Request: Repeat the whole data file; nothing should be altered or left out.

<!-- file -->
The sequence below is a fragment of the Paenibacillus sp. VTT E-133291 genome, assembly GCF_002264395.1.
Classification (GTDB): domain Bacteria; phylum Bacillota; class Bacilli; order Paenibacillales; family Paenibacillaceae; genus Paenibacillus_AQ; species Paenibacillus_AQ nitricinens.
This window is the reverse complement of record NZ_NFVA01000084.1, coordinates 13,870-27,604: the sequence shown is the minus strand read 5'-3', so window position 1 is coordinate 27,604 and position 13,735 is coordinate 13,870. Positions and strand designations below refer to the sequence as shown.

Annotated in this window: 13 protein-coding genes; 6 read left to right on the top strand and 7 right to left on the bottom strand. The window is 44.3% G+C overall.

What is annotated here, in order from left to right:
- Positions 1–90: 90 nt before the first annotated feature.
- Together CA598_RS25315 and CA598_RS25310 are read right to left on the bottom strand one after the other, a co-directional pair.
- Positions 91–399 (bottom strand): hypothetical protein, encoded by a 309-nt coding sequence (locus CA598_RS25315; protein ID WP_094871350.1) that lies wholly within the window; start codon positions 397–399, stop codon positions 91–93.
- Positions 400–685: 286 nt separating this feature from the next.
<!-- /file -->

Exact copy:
The sequence below is a fragment of the Paenibacillus sp. VTT E-133291 genome, assembly GCF_002264395.1.
Classification (GTDB): domain Bacteria; phylum Bacillota; class Bacilli; order Paenibacillales; family Paenibacillaceae; genus Paenibacillus_AQ; species Paenibacillus_AQ nitricinens.
This window is the reverse complement of record NZ_NFVA01000084.1, coordinates 13,870-27,604: the sequence shown is the minus strand read 5'-3', so window position 1 is coordinate 27,604 and position 13,735 is coordinate 13,870. Positions and strand designations below refer to the sequence as shown.

Annotated in this window: 13 protein-coding genes; 6 read left to right on the top strand and 7 right to left on the bottom strand. The window is 44.3% G+C overall.

What is annotated here, in order from left to right:
- Positions 1–90: 90 nt before the first annotated feature.
- Together CA598_RS25315 and CA598_RS25310 are read right to left on the bottom strand one after the other, a co-directional pair.
- Positions 91–399 (bottom strand): hypothetical protein, encoded by a 309-nt coding sequence (locus CA598_RS25315; protein ID WP_094871350.1) that lies wholly within the window; start codon positions 397–399, stop codon positions 91–93.
- Positions 400–685: 286 nt separating this feature from the next.